Nothing. I am honestly not too worried about it. I do my blog posts, my newsletters, and my podcast because I enjoy them. I will not ruin that by stressing out about getting things done on a strict schedule. Besides, I am more concerned with making sure my school work is done, my teachers are 110% supported, and most importantly that my husband and children know I am there for them.
I do intend to get back on my regular podcast schedule starting October 9th with the release of an episode where I talk to my friend Brad Shreffler, from the Planning Period Podcast, about his student tech team. Then episodes will continue coming every other week. Unless I drop the ball again, then I will just have to pick it back up and keep going from there.
Getting back, or starting a new schedule is hard. On Monday of this week, students came back to school and I started my own graduate courses. It has been a bit of an adjustment trying to get back into the full swing of things. Timing my mornings to get out the door so I don't hit too much traffic, figuring out how much coffee is needed to get me though the day and how much is too much, and deciding what tasks need to be done at work and which ones can wait until my kids go to bed are just a few of the things I have been struggling to figure out this week.
These adjustments have to be made every year. Teachers are working to get their own schedules figured out, students are trying to get back to getting up early, and everyone is trying to build relationships to better understand what type of supports each student and teacher need to have in place to ensure a successful school year.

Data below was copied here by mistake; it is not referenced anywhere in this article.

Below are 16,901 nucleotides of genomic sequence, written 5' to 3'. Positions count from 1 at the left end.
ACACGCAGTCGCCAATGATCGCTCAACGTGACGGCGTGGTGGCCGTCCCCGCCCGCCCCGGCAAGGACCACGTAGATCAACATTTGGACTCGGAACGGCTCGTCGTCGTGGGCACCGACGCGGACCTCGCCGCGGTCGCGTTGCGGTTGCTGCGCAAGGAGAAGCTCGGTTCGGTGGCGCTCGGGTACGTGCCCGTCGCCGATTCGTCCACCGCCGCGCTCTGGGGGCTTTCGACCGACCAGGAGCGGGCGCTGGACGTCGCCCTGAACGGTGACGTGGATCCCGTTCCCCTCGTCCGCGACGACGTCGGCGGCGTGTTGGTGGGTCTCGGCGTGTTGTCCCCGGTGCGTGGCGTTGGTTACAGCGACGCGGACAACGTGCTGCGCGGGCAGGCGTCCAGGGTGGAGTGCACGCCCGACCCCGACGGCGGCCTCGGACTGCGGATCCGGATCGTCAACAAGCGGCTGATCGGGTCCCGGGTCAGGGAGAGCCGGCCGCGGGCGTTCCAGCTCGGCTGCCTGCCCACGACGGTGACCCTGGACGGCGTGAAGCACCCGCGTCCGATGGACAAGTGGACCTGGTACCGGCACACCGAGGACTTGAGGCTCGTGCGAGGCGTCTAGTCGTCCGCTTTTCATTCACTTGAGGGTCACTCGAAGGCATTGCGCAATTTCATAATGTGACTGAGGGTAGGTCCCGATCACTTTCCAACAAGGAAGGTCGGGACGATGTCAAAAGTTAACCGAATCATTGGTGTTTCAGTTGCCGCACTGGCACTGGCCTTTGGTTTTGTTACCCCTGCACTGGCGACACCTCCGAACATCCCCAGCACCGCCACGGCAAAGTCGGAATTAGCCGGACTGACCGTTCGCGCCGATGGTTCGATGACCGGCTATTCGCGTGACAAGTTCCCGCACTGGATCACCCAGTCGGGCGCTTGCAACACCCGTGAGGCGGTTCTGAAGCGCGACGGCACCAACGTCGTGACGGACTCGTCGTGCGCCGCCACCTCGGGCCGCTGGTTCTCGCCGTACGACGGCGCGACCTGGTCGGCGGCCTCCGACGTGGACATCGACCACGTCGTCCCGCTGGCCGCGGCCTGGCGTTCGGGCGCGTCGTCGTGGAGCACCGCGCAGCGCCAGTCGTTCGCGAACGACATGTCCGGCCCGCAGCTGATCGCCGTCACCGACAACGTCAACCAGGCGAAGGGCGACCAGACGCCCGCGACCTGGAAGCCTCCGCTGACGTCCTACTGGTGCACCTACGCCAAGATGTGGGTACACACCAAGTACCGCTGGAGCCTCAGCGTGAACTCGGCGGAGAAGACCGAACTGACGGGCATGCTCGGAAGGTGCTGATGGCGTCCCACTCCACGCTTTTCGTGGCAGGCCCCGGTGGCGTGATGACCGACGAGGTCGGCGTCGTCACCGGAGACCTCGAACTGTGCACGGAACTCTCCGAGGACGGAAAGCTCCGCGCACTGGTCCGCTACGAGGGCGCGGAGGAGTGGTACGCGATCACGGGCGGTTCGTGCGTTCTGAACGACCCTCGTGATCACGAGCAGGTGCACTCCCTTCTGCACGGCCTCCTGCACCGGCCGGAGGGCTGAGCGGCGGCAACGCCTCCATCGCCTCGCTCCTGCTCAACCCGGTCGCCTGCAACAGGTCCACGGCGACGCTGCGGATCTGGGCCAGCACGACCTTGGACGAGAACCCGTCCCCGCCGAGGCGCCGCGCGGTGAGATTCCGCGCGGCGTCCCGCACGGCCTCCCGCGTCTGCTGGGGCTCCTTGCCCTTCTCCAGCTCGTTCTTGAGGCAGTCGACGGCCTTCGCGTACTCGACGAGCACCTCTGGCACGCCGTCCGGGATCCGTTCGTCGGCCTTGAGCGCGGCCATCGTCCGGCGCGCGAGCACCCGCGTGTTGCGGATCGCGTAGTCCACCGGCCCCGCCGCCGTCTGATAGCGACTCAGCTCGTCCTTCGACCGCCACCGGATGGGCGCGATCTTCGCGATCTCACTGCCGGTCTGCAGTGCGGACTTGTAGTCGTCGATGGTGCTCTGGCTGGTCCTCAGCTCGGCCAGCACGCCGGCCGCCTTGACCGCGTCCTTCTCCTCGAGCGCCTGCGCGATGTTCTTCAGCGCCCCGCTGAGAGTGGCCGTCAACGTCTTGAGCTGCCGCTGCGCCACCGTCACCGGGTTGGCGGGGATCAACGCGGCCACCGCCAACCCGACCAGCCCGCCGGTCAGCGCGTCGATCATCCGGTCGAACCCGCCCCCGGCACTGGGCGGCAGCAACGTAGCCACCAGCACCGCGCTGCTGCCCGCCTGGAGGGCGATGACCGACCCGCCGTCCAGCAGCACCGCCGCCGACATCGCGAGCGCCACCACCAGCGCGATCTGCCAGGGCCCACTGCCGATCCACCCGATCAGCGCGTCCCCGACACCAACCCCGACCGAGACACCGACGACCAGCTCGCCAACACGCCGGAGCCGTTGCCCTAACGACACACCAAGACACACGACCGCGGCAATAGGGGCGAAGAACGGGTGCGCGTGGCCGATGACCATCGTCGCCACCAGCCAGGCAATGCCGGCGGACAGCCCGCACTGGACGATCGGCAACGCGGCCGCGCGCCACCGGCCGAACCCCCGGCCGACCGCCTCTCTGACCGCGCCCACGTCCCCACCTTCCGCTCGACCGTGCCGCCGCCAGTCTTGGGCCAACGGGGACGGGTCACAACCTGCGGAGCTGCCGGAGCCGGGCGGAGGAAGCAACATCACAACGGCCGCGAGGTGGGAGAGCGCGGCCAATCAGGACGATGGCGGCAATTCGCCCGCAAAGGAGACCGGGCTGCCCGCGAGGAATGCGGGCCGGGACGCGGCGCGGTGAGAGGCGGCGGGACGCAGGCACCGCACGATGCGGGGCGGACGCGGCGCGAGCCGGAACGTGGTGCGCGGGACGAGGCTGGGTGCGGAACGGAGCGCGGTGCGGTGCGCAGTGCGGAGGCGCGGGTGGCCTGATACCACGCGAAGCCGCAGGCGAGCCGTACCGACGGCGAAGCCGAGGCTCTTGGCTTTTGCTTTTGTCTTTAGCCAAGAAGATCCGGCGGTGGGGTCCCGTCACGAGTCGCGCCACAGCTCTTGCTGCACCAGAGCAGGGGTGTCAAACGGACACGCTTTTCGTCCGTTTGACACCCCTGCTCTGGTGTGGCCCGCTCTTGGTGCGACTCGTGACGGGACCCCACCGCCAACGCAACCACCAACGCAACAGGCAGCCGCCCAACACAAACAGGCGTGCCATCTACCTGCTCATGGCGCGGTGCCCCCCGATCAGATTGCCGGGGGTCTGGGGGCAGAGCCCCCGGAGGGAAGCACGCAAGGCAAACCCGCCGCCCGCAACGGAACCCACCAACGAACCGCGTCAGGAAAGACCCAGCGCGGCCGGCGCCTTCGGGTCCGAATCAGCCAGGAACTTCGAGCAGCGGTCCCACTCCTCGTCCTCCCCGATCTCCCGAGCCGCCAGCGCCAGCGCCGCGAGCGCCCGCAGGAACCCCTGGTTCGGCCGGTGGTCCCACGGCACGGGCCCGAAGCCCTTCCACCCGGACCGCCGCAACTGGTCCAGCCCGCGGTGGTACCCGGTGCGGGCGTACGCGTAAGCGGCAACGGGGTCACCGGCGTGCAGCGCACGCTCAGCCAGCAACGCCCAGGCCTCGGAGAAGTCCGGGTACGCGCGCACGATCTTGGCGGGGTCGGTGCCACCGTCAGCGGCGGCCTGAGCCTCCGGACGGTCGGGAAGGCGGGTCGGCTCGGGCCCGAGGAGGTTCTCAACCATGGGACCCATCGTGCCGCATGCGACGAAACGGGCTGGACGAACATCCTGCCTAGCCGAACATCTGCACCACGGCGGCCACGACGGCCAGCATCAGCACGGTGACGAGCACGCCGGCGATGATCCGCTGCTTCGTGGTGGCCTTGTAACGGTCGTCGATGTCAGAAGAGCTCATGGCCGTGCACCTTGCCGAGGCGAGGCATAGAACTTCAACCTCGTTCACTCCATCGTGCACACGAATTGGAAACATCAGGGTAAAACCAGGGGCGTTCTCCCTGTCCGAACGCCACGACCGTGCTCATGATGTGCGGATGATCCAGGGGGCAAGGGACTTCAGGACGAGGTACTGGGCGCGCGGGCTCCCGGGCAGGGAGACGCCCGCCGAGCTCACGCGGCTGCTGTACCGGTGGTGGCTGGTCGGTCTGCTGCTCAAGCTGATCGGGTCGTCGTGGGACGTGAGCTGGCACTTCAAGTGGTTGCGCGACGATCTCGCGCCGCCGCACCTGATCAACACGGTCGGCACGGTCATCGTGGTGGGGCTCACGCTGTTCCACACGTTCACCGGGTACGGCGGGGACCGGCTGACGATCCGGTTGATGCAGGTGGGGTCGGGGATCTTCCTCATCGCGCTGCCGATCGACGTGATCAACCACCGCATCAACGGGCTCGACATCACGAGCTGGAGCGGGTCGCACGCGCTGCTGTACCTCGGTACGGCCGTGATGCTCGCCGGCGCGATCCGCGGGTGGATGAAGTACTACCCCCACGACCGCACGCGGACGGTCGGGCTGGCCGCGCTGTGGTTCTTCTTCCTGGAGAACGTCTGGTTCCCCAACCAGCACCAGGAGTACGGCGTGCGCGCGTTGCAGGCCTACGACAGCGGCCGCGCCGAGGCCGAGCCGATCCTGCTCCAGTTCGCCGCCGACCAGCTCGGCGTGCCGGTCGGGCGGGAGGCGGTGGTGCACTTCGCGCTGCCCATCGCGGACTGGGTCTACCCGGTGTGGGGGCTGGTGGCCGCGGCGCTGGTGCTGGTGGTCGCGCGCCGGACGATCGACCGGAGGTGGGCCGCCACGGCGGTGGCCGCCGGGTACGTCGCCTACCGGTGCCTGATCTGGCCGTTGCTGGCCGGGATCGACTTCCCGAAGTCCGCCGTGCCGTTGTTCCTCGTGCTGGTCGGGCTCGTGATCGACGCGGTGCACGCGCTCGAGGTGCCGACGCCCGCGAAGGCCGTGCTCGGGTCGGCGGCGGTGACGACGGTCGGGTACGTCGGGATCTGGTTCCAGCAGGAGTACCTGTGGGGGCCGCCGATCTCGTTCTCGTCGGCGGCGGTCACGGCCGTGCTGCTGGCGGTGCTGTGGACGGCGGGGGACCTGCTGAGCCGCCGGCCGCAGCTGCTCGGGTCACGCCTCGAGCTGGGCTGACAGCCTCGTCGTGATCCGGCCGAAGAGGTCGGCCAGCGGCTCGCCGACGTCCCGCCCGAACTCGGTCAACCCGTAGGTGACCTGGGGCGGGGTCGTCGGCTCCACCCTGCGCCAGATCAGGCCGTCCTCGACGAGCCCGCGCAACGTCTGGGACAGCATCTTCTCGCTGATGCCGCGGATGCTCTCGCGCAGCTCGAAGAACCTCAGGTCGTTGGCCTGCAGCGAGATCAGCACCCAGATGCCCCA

This week I was thinking about when I was a classroom teacher, how exciting and nerve wracking the first week was for me. I always wanted to make a good impression on my students and start the year off in a way that would help create a class culture of support and safety. Now, as a technology coach, I find myself being nervous for my teachers. I want them to have a smooth first week so it can set the tone for the school year. I want them to know that they have support when they need it.
Our school is blessed that we have 4 educators who can support the teachers in so many different ways. We have a media specialist, math coach, literacy coach, and me. I wish I had that when I was in the classroom and I wish every teacher had that in their buildings. I know that as a classroom teacher, I often felt alone. In fact, I tell the story of my hunt for blogging resources as a middle school English teacher. The time I spent researching and figuring out how to use multiple tools, only to find out that many of them did not do what I needed, took from the time I should have spent grading, planning, and enjoying my family.